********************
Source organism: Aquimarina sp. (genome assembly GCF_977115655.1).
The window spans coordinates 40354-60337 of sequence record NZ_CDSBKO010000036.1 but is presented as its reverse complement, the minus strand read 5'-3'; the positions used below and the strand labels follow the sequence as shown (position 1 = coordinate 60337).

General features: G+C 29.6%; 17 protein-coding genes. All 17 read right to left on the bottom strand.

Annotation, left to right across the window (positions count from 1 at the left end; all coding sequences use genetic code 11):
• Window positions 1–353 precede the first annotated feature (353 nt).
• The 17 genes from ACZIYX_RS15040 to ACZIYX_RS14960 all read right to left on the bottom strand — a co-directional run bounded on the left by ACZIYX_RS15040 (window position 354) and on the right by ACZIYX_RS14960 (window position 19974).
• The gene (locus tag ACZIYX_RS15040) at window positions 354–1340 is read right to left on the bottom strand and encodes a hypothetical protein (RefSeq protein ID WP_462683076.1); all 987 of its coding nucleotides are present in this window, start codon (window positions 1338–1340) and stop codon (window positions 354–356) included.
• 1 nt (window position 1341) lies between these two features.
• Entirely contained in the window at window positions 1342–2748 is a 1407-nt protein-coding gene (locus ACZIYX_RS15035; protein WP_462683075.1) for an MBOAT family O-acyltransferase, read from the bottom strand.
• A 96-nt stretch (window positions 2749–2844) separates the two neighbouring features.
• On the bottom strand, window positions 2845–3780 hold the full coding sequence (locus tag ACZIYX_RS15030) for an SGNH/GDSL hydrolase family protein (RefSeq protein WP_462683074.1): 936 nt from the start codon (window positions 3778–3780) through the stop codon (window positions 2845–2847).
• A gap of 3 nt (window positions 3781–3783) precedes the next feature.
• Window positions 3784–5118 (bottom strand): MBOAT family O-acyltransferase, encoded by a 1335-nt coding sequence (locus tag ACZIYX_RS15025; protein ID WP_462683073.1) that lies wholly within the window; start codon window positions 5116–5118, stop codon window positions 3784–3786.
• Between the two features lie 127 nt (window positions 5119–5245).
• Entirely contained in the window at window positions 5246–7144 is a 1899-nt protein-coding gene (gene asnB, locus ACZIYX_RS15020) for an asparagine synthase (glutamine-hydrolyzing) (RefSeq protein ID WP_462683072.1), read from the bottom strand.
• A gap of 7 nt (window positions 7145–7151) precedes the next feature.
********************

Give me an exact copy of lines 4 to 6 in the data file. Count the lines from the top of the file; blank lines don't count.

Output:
Annotation, left to right across the window (positions count from 1 at the left end; all coding sequences use genetic code 11):
• Window positions 1–353 precede the first annotated feature (353 nt).
• The 17 genes from ACZIYX_RS15040 to ACZIYX_RS14960 all read right to left on the bottom strand — a co-directional run bounded on the left by ACZIYX_RS15040 (window position 354) and on the right by ACZIYX_RS14960 (window position 19974).